Cross-Cultural Studies in English (CCSE)
 
 






 
 

 

Description

Cross-Cultural Studies in English (CSIE) is a specialised programme in the School of English. It is designed to provide opportunities for students to study cross-cultural examples in literary and cultural history. Topics pursued include the relationship between culture and politics; the study of literature and culture beyond national, regional, and disciplinary boundaries; the politics of knowledge production, circulation, and institutionalization.

CSIE equips students with new ways of thinking about literature and culture and encourages them to engage with the challenges created by the emergence and proliferation of new literatures and literary subjects. The programme allows students to investigate traditional modes of literary studies as a discipline organized by and around concepts of the "nation" or the "national." It encourages them to critically reflect upon the relation between literature and such issues as colonization, decolonization, and globalization, and invites them to analyse the literary products and cultural politics that arise from these issues. It offers students opportunities to explore literature and culture not only in terms of the effects of globality but also in terms of their potential for innovation, both within the national and as part of the global. Students will acquire the theoretical and historical knowledge and the analytical skills necessary to undertake critical and culturally sensitive readings and construct clear and coherent argument in both writing and speaking.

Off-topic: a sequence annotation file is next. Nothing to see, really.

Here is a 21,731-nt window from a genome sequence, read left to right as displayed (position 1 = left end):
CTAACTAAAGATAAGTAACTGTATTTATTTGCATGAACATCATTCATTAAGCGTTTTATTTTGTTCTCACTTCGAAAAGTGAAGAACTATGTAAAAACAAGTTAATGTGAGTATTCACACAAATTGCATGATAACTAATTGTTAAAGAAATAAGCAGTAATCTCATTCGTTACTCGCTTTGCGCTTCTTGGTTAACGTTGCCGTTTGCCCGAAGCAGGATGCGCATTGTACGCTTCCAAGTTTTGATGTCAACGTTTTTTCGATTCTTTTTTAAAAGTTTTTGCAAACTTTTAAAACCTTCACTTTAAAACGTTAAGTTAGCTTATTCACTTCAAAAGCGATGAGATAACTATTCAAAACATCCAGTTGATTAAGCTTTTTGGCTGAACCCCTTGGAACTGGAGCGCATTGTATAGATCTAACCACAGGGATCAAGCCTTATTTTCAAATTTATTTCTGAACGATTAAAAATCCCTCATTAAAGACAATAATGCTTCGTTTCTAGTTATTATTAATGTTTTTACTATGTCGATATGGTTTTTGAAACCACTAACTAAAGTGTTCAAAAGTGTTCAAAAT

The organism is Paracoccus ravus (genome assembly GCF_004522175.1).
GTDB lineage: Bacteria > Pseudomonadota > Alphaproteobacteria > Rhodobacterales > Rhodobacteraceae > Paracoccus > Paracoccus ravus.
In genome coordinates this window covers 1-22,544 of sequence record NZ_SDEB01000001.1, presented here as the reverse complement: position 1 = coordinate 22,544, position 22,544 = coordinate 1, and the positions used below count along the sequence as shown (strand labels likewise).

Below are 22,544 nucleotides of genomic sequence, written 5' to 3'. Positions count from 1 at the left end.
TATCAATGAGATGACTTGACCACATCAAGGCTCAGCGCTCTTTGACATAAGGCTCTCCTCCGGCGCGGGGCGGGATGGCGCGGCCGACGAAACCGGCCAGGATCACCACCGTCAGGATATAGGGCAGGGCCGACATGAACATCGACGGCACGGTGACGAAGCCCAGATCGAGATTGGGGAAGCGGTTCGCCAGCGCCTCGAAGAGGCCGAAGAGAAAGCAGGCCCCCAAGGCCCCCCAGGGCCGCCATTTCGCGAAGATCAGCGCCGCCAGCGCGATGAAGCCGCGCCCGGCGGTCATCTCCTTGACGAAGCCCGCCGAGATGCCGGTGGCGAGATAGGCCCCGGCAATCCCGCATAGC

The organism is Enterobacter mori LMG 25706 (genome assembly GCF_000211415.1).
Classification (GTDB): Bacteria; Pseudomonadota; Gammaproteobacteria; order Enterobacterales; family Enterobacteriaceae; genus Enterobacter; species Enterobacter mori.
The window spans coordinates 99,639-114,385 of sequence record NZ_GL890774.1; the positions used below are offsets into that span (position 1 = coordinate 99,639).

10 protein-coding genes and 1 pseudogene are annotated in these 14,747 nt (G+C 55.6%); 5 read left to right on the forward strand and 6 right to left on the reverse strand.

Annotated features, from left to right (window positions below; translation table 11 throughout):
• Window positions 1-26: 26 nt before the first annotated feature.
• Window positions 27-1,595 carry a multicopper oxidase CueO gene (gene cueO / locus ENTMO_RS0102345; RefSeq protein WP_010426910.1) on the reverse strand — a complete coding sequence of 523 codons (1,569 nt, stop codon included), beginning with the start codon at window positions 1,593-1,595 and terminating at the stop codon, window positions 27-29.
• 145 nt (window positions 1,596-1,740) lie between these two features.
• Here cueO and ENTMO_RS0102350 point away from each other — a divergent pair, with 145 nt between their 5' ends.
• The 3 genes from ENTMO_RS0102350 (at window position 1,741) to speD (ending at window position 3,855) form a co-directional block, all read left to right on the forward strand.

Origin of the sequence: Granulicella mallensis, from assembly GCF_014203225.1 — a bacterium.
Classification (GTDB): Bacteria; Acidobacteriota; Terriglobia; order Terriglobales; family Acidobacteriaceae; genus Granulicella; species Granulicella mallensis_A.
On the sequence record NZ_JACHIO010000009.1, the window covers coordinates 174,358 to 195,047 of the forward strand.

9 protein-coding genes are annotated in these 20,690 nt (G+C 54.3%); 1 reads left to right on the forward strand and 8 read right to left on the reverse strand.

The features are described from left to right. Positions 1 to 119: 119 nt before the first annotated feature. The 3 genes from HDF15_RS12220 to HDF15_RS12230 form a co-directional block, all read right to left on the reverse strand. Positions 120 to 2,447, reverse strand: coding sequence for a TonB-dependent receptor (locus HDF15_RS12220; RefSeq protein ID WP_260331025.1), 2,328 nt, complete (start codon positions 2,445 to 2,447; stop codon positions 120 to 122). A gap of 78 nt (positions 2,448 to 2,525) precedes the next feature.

One particular strand within the CSIE programme is the China-West axis, which aims to provide students with an understanding of specifically, but not exclusively, Hong Kong's cross-cultural history and its literary products. CSIE is thus unique in giving students a critical awareness of how to approach and navigate today's multicultural world.

Programme Outcomes

Students who declare a major or minor in Cross-Cultural Studies in English will:

Demonstrate an understanding of the culture and literature in English as a site of encounters, fusions, conflicts, and transformations between people and ideas of different cultures;
Respond critically, theoretically, and intellectually to cross-cultural literary manifestations;
Develop a cultural awareness and sensitivity that bring about an informed and intelligent understanding of today's globalised world;
Demonstrate an understanding and appreciation of the implications of the interconnectedness between different cultures and eras;
Understand Hong Kong as an important site of cross-cultural contacts.

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Requirements

Students intending to major or minor in Cross-Cultural Studies in English must normally have completed the first-year course offered by the School of English, ENGL1009, and achieved a satisfactory result. Students with less than a C grade (53%) in ENGL1009 will not normally be permitted to go on to major or minor in Cross-Cultural Studies in English. ENGL1009 Introduction to English Studies is a 6-credit course taught in the first semester.

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Major and Minor